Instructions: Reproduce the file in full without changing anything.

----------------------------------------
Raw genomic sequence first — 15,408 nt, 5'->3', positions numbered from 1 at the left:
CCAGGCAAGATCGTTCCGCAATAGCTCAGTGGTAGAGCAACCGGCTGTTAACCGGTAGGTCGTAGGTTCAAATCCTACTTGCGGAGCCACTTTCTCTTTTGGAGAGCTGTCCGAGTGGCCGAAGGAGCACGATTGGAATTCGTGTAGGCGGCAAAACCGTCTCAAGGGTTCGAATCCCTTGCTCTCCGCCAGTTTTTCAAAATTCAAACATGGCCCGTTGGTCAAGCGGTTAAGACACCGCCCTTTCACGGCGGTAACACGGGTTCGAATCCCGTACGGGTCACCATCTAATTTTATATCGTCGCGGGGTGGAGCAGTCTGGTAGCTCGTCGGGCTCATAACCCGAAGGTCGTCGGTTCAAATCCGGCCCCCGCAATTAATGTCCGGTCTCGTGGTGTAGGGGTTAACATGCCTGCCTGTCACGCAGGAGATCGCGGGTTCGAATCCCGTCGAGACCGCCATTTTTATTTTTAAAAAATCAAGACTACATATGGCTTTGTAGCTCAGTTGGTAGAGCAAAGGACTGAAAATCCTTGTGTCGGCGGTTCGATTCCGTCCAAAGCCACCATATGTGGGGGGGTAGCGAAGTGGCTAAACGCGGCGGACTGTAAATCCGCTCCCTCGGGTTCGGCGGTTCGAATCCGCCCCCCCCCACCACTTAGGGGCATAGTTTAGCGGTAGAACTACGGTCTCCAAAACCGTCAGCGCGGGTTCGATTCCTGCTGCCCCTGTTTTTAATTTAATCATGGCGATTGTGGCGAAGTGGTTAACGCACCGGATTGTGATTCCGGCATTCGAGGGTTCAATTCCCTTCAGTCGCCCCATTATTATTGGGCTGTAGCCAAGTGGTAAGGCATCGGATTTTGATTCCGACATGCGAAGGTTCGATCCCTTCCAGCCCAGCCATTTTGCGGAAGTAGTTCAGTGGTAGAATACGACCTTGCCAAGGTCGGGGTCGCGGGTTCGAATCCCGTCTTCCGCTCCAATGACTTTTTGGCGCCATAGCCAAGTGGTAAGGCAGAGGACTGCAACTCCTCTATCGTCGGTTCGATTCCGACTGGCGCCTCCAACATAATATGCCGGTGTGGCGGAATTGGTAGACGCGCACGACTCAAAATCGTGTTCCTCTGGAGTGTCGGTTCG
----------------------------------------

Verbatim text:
Raw genomic sequence first — 15,408 nt, 5'->3', positions numbered from 1 at the left:
CCAGGCAAGATCGTTCCGCAATAGCTCAGTGGTAGAGCAACCGGCTGTTAACCGGTAGGTCGTAGGTTCAAATCCTACTTGCGGAGCCACTTTCTCTTTTGGAGAGCTGTCCGAGTGGCCGAAGGAGCACGATTGGAATTCGTGTAGGCGGCAAAACCGTCTCAAGGGTTCGAATCCCTTGCTCTCCGCCAGTTTTTCAAAATTCAAACATGGCCCGTTGGTCAAGCGGTTAAGACACCGCCCTTTCACGGCGGTAACACGGGTTCGAATCCCGTACGGGTCACCATCTAATTTTATATCGTCGCGGGGTGGAGCAGTCTGGTAGCTCGTCGGGCTCATAACCCGAAGGTCGTCGGTTCAAATCCGGCCCCCGCAATTAATGTCCGGTCTCGTGGTGTAGGGGTTAACATGCCTGCCTGTCACGCAGGAGATCGCGGGTTCGAATCCCGTCGAGACCGCCATTTTTATTTTTAAAAAATCAAGACTACATATGGCTTTGTAGCTCAGTTGGTAGAGCAAAGGACTGAAAATCCTTGTGTCGGCGGTTCGATTCCGTCCAAAGCCACCATATGTGGGGGGGTAGCGAAGTGGCTAAACGCGGCGGACTGTAAATCCGCTCCCTCGGGTTCGGCGGTTCGAATCCGCCCCCCCCCACCACTTAGGGGCATAGTTTAGCGGTAGAACTACGGTCTCCAAAACCGTCAGCGCGGGTTCGATTCCTGCTGCCCCTGTTTTTAATTTAATCATGGCGATTGTGGCGAAGTGGTTAACGCACCGGATTGTGATTCCGGCATTCGAGGGTTCAATTCCCTTCAGTCGCCCCATTATTATTGGGCTGTAGCCAAGTGGTAAGGCATCGGATTTTGATTCCGACATGCGAAGGTTCGATCCCTTCCAGCCCAGCCATTTTGCGGAAGTAGTTCAGTGGTAGAATACGACCTTGCCAAGGTCGGGGTCGCGGGTTCGAATCCCGTCTTCCGCTCCAATGACTTTTTGGCGCCATAGCCAAGTGGTAAGGCAGAGGACTGCAACTCCTCTATCGTCGGTTCGATTCCGACTGGCGCCTCCAACATAATATGCCGGTGTGGCGGAATTGGTAGACGCGCACGACTCAAAATCGTGTTCCTCTGGAGTGTCGGTTCG